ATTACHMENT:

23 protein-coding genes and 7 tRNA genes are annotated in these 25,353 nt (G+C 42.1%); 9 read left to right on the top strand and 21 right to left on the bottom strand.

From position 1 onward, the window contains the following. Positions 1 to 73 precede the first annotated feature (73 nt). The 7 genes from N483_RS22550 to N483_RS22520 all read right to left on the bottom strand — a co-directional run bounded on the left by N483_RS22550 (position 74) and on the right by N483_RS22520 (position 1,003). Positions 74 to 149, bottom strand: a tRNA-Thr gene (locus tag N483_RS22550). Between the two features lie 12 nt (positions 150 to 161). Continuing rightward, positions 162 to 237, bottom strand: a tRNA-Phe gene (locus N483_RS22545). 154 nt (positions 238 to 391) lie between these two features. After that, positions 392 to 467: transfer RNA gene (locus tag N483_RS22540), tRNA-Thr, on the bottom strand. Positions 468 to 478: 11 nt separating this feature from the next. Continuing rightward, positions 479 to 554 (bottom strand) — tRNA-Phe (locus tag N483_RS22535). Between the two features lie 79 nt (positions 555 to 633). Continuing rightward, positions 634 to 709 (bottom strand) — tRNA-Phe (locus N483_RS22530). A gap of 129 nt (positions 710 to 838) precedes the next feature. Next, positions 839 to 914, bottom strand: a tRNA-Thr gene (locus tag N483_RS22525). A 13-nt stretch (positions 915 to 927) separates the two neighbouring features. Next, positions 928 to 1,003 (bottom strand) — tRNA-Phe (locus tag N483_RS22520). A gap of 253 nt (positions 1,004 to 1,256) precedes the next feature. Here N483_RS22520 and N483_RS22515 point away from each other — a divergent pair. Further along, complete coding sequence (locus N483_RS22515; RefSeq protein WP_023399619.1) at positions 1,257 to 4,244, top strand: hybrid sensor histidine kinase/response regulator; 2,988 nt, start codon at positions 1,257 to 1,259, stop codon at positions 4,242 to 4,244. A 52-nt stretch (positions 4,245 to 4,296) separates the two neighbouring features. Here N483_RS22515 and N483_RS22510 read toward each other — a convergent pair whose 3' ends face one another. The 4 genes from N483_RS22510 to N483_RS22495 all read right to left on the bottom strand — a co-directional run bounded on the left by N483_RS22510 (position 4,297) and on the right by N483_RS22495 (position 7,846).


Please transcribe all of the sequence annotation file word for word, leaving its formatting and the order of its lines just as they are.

23 protein-coding genes and 7 tRNA genes are annotated in these 25,353 nt (G+C 42.1%); 9 read left to right on the top strand and 21 right to left on the bottom strand.

From position 1 onward, the window contains the following. Positions 1 to 73 precede the first annotated feature (73 nt). The 7 genes from N483_RS22550 to N483_RS22520 all read right to left on the bottom strand — a co-directional run bounded on the left by N483_RS22550 (position 74) and on the right by N483_RS22520 (position 1,003). Positions 74 to 149, bottom strand: a tRNA-Thr gene (locus tag N483_RS22550). Between the two features lie 12 nt (positions 150 to 161). Continuing rightward, positions 162 to 237, bottom strand: a tRNA-Phe gene (locus N483_RS22545). 154 nt (positions 238 to 391) lie between these two features. After that, positions 392 to 467: transfer RNA gene (locus tag N483_RS22540), tRNA-Thr, on the bottom strand. Positions 468 to 478: 11 nt separating this feature from the next. Continuing rightward, positions 479 to 554 (bottom strand) — tRNA-Phe (locus tag N483_RS22535). Between the two features lie 79 nt (positions 555 to 633). Continuing rightward, positions 634 to 709 (bottom strand) — tRNA-Phe (locus N483_RS22530). A gap of 129 nt (positions 710 to 838) precedes the next feature. Next, positions 839 to 914, bottom strand: a tRNA-Thr gene (locus tag N483_RS22525). A 13-nt stretch (positions 915 to 927) separates the two neighbouring features. Next, positions 928 to 1,003 (bottom strand) — tRNA-Phe (locus tag N483_RS22520). A gap of 253 nt (positions 1,004 to 1,256) precedes the next feature. Here N483_RS22520 and N483_RS22515 point away from each other — a divergent pair. Further along, complete coding sequence (locus N483_RS22515; RefSeq protein WP_023399619.1) at positions 1,257 to 4,244, top strand: hybrid sensor histidine kinase/response regulator; 2,988 nt, start codon at positions 1,257 to 1,259, stop codon at positions 4,242 to 4,244. A 52-nt stretch (positions 4,245 to 4,296) separates the two neighbouring features. Here N483_RS22515 and N483_RS22510 read toward each other — a convergent pair whose 3' ends face one another. The 4 genes from N483_RS22510 to N483_RS22495 all read right to left on the bottom strand — a co-directional run bounded on the left by N483_RS22510 (position 4,297) and on the right by N483_RS22495 (position 7,846).